A donor who claims a charitable contribution deduction for any contribution of $250 or more requires that the donor obtain substantiation in the form of a contemporaneous written acknowledgment from the charity.  Under an exception to this requirement (Internal Revenue Code Section 170(f)(8)(D)), a contemporaneous written acknowledgment is not required if the charity/donee organization files a return with the IRS in accordance with IRS regulations (“donee reporting”).

The Treasury Department and the Internal Revenue Service published proposed regulations in September, 2015 for donee reporting that would have allowed, but not required, charities to file a new, separate information return with the IRS (in addition to the Form 990) by February 28 every year to substantiate contributions of more than $250 in value.  The proposed regulations would create another alternative, and would not replace, the existing substantiation rules for contributions of $250 or more.

The new form would include donor names, addresses, and taxpayer identification numbers for all gifts over $250.  In addition to collecting donor information and filing the additional form, participating charities would also be required to provide each donor a copy of the report that contains his or her personal information.

The IRS on January 7, 2016 announced the withdrawal of the proposed regulations.  Nearly 38,000 comments on the proposed rules were submitted to the IRS.  The comments raised concerns for risk to donor privacy, including charities’ ability to safely collect and protect donor data.  Other comments focused on potential decrease in charitable giving and the significant administrative burdens on charities because of the proposed rules.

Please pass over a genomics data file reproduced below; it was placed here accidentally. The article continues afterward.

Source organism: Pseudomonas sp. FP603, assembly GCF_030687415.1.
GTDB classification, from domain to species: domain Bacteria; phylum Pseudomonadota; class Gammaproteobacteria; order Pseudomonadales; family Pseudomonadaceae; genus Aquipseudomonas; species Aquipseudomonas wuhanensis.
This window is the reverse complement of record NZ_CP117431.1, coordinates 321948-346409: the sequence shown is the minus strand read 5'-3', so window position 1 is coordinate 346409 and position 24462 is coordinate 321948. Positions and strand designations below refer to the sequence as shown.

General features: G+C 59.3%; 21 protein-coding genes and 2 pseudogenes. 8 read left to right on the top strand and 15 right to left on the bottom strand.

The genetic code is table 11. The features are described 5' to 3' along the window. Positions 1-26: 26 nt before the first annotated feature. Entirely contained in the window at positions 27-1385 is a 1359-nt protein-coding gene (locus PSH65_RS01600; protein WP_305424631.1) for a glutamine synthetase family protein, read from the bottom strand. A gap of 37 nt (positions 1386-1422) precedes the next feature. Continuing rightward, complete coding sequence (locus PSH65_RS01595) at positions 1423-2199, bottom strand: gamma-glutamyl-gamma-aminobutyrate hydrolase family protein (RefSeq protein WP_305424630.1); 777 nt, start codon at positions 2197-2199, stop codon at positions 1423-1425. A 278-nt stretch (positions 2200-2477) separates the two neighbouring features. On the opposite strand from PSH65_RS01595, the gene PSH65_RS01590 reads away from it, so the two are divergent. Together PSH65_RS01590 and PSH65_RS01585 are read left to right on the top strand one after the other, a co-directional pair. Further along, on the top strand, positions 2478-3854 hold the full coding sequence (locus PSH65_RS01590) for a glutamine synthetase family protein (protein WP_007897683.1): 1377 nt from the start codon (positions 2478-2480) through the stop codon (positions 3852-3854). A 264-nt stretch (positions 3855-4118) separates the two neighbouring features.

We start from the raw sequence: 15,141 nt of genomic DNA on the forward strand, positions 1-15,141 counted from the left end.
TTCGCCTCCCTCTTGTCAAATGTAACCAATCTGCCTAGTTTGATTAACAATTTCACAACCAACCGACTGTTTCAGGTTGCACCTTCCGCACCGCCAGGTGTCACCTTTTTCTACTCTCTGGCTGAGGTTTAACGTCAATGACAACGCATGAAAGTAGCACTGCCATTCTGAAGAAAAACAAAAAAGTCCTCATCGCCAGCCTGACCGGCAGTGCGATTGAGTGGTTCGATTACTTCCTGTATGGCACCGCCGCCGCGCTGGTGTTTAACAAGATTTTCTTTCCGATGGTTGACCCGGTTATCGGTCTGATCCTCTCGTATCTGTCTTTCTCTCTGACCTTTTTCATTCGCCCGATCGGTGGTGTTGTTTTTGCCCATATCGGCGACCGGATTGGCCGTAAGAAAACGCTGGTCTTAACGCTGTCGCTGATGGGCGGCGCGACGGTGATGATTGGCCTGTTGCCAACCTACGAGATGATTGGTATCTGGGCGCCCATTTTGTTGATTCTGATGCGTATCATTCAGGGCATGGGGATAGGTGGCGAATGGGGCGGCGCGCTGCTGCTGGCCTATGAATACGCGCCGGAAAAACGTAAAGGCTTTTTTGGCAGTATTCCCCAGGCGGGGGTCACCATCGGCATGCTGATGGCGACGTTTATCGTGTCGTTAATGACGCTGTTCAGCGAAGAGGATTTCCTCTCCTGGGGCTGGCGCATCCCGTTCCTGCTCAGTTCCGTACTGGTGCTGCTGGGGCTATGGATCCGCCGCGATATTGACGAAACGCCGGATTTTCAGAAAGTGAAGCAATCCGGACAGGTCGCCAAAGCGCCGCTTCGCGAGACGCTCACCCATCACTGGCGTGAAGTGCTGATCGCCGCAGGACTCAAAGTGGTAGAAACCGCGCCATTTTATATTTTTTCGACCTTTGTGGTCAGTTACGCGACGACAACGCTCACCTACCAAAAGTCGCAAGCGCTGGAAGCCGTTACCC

A copy of the withdrawal notice published in the Federal Register can be found at the following link.

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Extended Due Date for Notification by Social Welfare Organizations of Intent to Operate

January 20th, 2016 · Federal Income Taxes, Uncategorized

Social welfare organization must provide a notification to the IRS of their intent to operate.  This notification requirement is found in new Section 506, which was added to Internal Revenue Code by the Protecting Americans from Tax Hikes Act of 2015 (the “PATH Act”) which was enacted on December 18, 2015.

Under the PATH Act:

  • New social welfare organizations are required to notify the IRS no later than 60 days after the organizations are established.
  • For certain existing social welfare organizations, the notification is due no later than June 15, 2016.

The IRS issued Notice 2016-09 on January 19, 2016 which extended the notification requirement because the Treasury Department and the IRS intend to issue temporary regulations prescribing the manner in which social welfare organizations must notify the IRS of their intent to operate.

Under Notice 2016-09:

  • Social welfare organizations are now required to notify the IRS at least 60 days from the date that the temporary regulations are issued.
  • Social welfare organizations should wait to submit information until the regulations are issued.
  • No penalties under section 6652(c)(4) will apply to a 501(c)(4) organization that provides the section 506 notification by the due date provided in the regulations.
  • The IRS is required to acknowledge receipt of the section 506 notification, but this receipt is not a determination by the IRS that the organization qualifies for section 501(c)(4) status.
  • Organizations that seek IRS recognition of tax-exempt status under section 501(c)(4) should continue to use IRS Form 1024. The filing of Form 1024 (which is optional) does not relieve an organization of its section 506 filing requirement.